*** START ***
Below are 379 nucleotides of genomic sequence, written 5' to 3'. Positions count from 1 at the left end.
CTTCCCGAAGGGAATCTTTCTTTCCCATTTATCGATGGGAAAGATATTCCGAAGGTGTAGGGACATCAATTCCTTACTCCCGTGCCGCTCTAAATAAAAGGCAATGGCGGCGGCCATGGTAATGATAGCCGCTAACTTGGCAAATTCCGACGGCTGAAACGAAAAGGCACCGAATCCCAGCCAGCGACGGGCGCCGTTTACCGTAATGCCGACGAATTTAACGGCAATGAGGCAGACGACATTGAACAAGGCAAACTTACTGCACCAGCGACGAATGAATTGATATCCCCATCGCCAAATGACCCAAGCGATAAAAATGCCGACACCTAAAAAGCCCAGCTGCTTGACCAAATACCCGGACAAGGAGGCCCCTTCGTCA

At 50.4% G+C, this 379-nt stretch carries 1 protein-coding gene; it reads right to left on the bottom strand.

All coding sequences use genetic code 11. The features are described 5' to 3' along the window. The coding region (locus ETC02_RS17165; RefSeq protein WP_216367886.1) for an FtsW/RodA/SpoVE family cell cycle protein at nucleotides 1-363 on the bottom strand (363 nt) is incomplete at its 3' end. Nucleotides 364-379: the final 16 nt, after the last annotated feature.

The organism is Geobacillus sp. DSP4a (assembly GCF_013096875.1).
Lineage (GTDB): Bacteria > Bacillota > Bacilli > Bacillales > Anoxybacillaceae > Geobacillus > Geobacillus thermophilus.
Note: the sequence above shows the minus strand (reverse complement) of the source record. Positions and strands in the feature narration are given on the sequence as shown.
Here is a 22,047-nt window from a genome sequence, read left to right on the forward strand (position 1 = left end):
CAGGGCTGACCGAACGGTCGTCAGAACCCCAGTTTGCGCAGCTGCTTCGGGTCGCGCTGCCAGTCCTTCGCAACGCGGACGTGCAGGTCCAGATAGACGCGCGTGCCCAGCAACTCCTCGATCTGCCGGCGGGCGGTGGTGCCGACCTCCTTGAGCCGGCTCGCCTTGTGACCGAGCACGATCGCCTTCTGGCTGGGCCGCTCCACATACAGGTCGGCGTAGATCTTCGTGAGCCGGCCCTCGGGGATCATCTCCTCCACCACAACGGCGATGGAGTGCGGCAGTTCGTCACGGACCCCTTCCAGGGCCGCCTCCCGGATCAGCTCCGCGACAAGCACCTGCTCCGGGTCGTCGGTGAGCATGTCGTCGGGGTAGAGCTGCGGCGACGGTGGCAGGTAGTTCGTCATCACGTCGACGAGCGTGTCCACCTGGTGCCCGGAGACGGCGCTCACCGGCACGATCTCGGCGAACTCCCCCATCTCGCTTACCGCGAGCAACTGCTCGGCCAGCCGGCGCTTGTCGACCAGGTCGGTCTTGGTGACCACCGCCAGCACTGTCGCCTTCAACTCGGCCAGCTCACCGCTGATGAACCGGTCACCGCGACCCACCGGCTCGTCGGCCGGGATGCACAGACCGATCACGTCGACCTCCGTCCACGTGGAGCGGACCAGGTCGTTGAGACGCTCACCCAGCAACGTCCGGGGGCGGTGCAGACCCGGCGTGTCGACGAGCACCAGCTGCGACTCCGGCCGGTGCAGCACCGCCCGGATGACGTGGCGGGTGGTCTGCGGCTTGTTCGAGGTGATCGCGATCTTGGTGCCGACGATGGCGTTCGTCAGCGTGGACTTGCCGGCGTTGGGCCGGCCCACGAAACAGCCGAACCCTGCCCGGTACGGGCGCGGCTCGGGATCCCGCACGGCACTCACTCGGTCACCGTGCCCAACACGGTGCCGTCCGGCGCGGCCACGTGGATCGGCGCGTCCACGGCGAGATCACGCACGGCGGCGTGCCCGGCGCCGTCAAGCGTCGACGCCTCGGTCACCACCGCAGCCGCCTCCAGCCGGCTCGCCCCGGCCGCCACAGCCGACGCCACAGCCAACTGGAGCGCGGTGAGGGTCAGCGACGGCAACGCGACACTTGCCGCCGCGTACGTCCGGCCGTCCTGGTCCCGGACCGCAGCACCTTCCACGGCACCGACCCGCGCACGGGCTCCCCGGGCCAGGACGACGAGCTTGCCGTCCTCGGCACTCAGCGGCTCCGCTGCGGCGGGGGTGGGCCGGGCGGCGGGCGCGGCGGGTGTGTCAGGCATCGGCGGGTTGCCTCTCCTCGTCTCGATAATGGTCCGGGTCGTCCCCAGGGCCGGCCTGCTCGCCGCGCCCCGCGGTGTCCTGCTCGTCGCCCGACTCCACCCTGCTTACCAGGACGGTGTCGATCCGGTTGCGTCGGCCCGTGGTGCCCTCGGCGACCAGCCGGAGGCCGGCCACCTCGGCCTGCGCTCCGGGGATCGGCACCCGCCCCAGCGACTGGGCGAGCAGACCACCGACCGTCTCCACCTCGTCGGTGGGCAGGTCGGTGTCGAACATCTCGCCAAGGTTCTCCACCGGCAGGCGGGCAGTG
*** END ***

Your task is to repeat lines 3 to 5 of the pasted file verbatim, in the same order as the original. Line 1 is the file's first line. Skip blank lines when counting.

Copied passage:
At 50.4% G+C, this 379-nt stretch carries 1 protein-coding gene; it reads right to left on the bottom strand.

All coding sequences use genetic code 11. The features are described 5' to 3' along the window. The coding region (locus ETC02_RS17165; RefSeq protein WP_216367886.1) for an FtsW/RodA/SpoVE family cell cycle protein at nucleotides 1-363 on the bottom strand (363 nt) is incomplete at its 3' end. Nucleotides 364-379: the final 16 nt, after the last annotated feature.

The organism is Geobacillus sp. DSP4a (assembly GCF_013096875.1).